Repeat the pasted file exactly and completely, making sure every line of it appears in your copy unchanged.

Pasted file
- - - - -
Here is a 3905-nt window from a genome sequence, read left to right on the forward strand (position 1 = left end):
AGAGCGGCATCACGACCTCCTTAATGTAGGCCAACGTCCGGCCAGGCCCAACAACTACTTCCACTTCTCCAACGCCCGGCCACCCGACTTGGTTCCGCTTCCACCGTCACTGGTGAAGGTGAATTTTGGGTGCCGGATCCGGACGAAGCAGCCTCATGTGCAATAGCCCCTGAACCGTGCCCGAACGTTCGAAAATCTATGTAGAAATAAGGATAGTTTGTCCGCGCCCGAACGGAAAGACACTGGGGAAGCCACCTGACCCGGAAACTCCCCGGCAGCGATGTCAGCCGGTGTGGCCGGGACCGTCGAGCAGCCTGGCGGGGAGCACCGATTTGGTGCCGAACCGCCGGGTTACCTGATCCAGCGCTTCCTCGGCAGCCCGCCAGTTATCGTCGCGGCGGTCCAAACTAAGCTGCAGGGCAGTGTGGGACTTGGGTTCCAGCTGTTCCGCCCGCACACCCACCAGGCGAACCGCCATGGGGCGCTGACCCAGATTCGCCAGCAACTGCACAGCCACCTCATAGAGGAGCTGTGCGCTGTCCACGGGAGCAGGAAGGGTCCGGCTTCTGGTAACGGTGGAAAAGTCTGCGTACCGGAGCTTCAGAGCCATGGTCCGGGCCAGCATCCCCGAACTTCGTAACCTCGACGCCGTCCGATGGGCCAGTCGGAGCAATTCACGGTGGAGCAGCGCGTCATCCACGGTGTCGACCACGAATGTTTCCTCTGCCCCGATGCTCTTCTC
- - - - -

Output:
Here is a 3905-nt window from a genome sequence, read left to right on the forward strand (position 1 = left end):
AGAGCGGCATCACGACCTCCTTAATGTAGGCCAACGTCCGGCCAGGCCCAACAACTACTTCCACTTCTCCAACGCCCGGCCACCCGACTTGGTTCCGCTTCCACCGTCACTGGTGAAGGTGAATTTTGGGTGCCGGATCCGGACGAAGCAGCCTCATGTGCAATAGCCCCTGAACCGTGCCCGAACGTTCGAAAATCTATGTAGAAATAAGGATAGTTTGTCCGCGCCCGAACGGAAAGACACTGGGGAAGCCACCTGACCCGGAAACTCCCCGGCAGCGATGTCAGCCGGTGTGGCCGGGACCGTCGAGCAGCCTGGCGGGGAGCACCGATTTGGTGCCGAACCGCCGGGTTACCTGATCCAGCGCTTCCTCGGCAGCCCGCCAGTTATCGTCGCGGCGGTCCAAACTAAGCTGCAGGGCAGTGTGGGACTTGGGTTCCAGCTGTTCCGCCCGCACACCCACCAGGCGAACCGCCATGGGGCGCTGACCCAGATTCGCCAGCAACTGCACAGCCACCTCATAGAGGAGCTGTGCGCTGTCCACGGGAGCAGGAAGGGTCCGGCTTCTGGTAACGGTGGAAAAGTCTGCGTACCGGAGCTTCAGAGCCATGGTCCGGGCCAGCATCCCCGAACTTCGTAACCTCGACGCCGTCCGATGGGCCAGTCGGAGCAATTCACGGTGGAGCAGCGCGTCATCCACGGTGTCGACCACGAATGTTTCCTCTGCCCCGATGCTCTTCTC